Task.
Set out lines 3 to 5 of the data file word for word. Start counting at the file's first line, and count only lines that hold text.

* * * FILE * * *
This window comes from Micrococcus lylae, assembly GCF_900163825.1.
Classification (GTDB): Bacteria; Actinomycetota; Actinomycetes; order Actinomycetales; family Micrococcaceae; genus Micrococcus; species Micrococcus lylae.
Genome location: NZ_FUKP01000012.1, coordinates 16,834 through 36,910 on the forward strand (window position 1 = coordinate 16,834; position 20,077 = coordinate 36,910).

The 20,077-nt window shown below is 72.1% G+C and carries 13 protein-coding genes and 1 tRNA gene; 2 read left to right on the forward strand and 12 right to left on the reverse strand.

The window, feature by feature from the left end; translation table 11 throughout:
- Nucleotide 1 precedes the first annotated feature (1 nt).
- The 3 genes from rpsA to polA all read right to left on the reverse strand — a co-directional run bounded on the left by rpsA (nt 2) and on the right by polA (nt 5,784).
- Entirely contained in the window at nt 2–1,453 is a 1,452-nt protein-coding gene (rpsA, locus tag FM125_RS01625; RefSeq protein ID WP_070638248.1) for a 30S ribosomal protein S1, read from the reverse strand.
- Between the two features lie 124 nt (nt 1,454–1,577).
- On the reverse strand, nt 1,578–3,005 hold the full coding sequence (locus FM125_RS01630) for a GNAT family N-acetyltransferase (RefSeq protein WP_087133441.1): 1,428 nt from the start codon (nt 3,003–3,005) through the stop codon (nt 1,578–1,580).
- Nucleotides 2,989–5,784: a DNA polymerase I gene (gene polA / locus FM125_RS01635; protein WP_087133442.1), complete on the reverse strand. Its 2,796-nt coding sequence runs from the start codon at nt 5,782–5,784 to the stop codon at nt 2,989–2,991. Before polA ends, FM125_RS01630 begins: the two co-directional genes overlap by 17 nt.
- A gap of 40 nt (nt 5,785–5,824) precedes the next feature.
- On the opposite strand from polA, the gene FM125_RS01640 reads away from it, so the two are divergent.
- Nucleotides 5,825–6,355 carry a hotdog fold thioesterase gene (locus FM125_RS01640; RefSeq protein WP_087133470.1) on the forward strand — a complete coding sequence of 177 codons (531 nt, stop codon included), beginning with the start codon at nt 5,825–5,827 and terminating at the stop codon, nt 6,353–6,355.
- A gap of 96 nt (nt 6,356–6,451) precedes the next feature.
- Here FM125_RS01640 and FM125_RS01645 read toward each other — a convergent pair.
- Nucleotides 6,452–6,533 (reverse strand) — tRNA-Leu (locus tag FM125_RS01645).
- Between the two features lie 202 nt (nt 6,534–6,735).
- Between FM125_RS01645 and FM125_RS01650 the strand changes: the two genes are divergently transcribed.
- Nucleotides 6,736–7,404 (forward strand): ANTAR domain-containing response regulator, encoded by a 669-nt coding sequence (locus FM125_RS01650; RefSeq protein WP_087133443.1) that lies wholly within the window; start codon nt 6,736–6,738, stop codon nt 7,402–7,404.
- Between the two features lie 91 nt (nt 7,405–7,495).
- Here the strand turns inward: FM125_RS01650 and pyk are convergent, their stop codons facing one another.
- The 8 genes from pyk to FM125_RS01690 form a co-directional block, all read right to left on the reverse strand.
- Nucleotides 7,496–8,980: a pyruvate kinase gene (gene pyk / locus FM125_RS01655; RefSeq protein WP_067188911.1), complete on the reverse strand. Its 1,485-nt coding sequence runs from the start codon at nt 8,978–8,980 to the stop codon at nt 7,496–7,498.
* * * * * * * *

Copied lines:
Genome location: NZ_FUKP01000012.1, coordinates 16,834 through 36,910 on the forward strand (window position 1 = coordinate 16,834; position 20,077 = coordinate 36,910).

The 20,077-nt window shown below is 72.1% G+C and carries 13 protein-coding genes and 1 tRNA gene; 2 read left to right on the forward strand and 12 right to left on the reverse strand.

The window, feature by feature from the left end; translation table 11 throughout: